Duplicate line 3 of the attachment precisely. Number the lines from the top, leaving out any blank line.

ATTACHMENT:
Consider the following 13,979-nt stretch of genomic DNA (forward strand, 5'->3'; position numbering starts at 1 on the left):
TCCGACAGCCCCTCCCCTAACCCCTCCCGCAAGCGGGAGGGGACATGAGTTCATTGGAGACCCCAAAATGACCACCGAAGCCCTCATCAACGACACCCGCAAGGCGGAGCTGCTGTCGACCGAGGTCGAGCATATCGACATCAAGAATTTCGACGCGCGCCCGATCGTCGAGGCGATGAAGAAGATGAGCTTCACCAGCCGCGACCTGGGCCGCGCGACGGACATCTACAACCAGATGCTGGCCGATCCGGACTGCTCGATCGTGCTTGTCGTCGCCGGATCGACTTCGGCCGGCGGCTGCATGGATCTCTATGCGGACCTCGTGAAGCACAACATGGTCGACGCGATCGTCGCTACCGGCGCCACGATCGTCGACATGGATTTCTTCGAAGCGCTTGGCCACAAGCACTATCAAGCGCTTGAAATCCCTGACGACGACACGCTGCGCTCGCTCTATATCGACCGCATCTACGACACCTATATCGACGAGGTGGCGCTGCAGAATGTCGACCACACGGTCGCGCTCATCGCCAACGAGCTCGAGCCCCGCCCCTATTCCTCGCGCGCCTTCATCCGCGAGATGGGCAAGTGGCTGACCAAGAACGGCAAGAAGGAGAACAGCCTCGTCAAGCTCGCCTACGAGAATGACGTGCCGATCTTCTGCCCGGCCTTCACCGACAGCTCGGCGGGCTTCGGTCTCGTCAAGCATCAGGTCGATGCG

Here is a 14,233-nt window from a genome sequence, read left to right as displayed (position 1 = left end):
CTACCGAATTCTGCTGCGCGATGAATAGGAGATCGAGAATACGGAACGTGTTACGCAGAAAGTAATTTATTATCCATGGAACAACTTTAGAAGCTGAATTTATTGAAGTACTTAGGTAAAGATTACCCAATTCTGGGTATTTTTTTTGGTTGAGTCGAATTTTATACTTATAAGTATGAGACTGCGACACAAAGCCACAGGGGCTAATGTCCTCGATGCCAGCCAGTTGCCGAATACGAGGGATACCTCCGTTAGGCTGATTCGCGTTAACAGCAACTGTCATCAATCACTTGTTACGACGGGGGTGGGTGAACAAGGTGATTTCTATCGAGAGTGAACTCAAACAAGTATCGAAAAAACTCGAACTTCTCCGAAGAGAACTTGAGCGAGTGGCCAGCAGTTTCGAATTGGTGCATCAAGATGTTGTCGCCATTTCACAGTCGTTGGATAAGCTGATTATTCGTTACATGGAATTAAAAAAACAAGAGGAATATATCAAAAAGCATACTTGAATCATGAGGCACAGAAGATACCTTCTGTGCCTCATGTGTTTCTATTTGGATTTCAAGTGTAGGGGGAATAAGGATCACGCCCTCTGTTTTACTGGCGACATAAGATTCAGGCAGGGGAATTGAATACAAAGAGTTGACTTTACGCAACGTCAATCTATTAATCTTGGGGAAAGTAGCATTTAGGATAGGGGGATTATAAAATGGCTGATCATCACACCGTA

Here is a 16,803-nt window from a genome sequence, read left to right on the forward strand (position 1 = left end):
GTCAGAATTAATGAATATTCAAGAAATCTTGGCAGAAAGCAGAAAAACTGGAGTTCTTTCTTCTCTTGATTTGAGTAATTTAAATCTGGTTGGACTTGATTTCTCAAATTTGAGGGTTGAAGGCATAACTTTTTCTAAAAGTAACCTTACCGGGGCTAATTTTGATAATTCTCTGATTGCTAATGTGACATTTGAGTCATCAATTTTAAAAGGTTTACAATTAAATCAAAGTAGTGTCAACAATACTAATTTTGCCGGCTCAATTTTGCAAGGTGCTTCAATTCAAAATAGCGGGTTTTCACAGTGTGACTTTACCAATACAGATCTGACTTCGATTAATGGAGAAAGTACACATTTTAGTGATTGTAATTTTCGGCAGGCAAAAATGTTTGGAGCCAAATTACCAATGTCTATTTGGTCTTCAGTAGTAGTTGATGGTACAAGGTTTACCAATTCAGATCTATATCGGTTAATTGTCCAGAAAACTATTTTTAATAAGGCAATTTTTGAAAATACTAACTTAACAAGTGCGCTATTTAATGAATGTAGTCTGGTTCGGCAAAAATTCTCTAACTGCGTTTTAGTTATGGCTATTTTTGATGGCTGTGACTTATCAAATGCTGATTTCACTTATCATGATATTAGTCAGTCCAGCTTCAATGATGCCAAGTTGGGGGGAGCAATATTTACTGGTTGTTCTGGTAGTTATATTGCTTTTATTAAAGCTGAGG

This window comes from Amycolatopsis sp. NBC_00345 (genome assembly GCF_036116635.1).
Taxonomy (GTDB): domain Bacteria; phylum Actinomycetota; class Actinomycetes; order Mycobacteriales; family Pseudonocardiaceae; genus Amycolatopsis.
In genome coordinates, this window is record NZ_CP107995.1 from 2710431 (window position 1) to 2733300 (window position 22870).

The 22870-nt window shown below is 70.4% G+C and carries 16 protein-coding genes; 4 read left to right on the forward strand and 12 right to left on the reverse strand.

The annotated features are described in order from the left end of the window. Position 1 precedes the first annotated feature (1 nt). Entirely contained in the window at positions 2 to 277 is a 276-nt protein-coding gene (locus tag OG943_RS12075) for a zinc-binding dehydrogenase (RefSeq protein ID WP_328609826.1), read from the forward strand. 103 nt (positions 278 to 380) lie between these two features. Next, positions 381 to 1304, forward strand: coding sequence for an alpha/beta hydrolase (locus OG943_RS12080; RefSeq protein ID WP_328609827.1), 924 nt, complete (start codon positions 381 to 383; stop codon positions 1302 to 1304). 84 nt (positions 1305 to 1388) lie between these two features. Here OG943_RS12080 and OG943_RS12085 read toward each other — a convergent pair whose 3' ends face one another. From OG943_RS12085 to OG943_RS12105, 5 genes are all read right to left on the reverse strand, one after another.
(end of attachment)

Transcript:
Here is a 14,233-nt window from a genome sequence, read left to right as displayed (position 1 = left end):